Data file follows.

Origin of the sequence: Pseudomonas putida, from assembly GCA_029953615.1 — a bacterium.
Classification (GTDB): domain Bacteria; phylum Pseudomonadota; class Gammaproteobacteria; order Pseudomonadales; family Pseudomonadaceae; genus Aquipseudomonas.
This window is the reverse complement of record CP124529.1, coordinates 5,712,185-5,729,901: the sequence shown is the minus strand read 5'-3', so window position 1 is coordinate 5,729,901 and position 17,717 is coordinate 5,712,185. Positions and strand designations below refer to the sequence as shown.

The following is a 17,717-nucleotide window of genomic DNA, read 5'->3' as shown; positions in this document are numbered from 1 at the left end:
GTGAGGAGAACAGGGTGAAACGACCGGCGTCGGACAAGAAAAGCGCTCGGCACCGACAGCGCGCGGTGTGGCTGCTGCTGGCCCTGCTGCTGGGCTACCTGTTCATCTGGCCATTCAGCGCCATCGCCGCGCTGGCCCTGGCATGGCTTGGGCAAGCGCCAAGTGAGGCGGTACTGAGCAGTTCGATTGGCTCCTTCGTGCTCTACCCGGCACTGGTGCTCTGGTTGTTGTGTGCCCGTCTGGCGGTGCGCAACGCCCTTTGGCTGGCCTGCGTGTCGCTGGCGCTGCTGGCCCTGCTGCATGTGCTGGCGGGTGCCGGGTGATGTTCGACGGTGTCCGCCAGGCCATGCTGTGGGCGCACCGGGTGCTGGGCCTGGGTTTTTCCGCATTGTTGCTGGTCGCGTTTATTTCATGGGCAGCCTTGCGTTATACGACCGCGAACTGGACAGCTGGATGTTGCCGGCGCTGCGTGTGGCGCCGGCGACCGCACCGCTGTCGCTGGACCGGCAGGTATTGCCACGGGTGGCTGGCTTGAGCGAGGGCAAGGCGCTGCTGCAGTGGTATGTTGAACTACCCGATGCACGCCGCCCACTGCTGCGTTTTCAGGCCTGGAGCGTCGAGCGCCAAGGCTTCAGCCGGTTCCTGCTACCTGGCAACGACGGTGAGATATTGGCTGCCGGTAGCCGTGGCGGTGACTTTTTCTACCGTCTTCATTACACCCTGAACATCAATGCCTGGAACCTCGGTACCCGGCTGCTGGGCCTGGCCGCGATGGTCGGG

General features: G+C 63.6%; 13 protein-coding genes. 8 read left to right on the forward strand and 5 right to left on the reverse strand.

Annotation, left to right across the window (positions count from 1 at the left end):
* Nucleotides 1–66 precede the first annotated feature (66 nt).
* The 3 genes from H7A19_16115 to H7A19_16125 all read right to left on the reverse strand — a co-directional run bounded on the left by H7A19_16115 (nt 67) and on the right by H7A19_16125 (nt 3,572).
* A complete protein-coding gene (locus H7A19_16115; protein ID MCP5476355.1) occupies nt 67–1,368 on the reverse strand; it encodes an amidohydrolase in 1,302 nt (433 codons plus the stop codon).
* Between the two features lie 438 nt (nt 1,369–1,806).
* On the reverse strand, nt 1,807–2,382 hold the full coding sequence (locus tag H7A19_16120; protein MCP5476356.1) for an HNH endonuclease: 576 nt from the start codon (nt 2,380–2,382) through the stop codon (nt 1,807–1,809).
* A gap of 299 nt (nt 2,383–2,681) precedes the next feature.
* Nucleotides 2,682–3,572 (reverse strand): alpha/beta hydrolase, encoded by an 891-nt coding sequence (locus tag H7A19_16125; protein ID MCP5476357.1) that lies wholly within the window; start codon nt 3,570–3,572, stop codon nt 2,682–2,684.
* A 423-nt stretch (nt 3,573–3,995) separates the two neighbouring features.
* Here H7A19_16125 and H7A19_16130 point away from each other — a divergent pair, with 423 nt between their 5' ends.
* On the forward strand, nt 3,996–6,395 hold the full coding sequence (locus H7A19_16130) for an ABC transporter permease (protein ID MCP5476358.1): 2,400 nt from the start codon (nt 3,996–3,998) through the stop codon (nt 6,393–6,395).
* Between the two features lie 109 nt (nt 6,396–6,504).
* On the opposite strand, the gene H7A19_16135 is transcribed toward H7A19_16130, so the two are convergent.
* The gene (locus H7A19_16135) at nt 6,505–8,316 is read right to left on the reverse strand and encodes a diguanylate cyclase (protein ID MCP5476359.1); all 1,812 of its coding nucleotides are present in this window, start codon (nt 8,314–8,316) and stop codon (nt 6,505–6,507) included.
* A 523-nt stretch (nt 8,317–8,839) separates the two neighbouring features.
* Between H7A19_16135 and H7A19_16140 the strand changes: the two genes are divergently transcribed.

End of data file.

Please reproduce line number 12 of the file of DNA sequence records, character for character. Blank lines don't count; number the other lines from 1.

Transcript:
* On the reverse strand, nt 1,807–2,382 hold the full coding sequence (locus tag H7A19_16120; protein MCP5476356.1) for an HNH endonuclease: 576 nt from the start codon (nt 2,380–2,382) through the stop codon (nt 1,807–1,809).